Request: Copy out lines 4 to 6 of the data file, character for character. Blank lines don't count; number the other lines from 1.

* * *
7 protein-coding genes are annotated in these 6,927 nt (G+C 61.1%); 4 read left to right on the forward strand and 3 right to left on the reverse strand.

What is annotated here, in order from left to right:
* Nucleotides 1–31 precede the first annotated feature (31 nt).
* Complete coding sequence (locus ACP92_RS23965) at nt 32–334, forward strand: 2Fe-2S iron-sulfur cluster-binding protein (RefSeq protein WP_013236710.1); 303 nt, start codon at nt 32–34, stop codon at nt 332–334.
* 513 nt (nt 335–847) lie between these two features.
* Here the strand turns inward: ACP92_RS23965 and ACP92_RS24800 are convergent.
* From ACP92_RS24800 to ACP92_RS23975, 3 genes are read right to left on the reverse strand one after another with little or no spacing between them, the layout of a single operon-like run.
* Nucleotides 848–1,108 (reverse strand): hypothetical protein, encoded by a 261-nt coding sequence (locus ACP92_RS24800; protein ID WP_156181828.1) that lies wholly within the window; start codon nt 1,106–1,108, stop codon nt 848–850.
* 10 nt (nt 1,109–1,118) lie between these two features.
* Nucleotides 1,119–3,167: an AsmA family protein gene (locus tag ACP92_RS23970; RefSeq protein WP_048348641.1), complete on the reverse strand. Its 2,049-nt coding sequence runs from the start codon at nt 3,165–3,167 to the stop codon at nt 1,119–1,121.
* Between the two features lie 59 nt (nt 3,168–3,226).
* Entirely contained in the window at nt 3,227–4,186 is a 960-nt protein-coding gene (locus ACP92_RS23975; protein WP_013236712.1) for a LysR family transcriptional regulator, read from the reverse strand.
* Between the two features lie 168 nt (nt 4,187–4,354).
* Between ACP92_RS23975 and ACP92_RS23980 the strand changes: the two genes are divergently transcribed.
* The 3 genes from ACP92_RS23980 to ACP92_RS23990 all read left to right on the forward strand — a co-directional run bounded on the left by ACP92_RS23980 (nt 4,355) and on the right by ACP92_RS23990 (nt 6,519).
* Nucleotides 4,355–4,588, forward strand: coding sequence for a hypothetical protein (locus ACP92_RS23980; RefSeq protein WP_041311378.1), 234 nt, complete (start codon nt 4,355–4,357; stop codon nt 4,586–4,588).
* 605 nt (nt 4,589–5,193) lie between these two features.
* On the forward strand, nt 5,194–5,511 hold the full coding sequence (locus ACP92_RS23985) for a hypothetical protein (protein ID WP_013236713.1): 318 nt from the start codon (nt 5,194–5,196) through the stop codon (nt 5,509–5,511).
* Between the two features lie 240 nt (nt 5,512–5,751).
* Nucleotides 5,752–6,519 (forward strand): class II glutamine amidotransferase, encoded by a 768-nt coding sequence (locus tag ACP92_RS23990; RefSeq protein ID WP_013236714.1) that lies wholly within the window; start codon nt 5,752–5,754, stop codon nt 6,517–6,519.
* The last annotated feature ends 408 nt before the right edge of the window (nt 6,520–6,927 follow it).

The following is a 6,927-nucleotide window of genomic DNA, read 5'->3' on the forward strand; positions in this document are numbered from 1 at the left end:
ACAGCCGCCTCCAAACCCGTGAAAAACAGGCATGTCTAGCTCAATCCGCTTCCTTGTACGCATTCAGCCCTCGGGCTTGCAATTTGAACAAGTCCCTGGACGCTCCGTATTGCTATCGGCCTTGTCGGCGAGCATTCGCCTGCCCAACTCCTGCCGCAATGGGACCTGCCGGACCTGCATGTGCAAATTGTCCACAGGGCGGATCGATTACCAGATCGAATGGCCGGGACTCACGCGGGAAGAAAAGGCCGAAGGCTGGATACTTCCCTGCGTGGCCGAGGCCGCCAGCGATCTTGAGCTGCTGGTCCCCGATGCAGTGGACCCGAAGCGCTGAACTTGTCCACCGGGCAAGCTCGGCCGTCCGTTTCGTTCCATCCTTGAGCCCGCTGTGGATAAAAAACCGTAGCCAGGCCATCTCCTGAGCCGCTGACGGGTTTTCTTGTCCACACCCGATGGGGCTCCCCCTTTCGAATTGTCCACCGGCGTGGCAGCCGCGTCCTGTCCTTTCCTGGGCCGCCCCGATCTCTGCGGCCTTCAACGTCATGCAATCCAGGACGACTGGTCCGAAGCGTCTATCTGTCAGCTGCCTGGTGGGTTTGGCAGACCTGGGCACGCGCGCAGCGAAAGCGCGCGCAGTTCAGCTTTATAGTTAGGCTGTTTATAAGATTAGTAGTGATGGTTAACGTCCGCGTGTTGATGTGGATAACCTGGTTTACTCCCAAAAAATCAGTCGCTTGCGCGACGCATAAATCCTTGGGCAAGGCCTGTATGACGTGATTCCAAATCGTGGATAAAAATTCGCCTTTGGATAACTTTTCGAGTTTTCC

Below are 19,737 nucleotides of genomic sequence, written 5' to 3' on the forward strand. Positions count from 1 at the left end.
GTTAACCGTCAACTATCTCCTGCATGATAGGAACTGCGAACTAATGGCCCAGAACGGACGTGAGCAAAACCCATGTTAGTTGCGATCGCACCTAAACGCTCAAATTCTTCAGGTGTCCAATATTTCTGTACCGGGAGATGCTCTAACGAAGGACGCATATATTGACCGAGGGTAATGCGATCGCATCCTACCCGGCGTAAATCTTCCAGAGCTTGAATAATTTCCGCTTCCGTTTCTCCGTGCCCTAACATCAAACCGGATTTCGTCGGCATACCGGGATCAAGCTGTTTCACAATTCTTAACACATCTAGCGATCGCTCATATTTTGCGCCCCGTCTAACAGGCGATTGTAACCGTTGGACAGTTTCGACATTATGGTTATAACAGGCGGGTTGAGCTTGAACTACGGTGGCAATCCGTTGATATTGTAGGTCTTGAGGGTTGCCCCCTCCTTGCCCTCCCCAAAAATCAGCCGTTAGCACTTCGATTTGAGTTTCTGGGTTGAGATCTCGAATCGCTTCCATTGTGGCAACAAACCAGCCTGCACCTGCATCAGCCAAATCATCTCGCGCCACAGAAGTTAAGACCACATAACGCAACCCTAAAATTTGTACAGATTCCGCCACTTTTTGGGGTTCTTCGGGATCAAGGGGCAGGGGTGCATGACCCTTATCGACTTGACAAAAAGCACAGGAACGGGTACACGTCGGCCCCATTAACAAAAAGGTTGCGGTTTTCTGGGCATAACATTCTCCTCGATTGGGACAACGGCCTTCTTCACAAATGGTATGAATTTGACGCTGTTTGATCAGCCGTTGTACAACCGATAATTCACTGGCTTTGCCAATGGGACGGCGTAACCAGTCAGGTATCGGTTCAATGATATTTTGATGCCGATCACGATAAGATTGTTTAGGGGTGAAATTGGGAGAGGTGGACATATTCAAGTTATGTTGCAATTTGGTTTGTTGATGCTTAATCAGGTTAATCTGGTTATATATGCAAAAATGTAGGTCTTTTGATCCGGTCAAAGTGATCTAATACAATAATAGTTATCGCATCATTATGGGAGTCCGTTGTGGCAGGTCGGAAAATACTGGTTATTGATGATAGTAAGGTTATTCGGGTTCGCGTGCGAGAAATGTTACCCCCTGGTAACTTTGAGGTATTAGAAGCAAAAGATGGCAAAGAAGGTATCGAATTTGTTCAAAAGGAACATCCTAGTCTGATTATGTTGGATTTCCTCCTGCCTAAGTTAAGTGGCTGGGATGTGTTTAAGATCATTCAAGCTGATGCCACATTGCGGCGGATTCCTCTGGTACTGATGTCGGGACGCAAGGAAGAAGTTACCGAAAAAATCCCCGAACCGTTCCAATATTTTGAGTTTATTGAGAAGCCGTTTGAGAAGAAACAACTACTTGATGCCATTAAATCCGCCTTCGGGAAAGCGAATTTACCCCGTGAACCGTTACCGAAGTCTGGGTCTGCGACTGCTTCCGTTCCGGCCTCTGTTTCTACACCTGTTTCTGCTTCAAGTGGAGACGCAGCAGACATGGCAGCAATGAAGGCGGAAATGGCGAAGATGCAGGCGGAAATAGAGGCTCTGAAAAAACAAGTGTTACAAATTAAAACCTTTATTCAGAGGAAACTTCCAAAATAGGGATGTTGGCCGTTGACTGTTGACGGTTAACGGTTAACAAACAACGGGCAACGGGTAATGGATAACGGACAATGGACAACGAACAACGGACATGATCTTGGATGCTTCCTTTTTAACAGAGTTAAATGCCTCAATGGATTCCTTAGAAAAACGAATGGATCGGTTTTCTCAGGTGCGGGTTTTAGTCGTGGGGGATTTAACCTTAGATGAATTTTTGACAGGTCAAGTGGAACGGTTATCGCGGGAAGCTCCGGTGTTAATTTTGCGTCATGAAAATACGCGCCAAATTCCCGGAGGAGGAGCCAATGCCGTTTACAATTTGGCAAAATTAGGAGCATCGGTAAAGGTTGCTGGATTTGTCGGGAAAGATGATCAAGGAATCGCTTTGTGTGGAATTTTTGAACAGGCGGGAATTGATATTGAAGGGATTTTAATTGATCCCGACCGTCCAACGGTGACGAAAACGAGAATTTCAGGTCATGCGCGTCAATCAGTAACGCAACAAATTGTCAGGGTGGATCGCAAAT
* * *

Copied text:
* Complete coding sequence (locus ACP92_RS23965) at nt 32–334, forward strand: 2Fe-2S iron-sulfur cluster-binding protein (RefSeq protein WP_013236710.1); 303 nt, start codon at nt 32–34, stop codon at nt 332–334.
* 513 nt (nt 335–847) lie between these two features.
* Here the strand turns inward: ACP92_RS23965 and ACP92_RS24800 are convergent.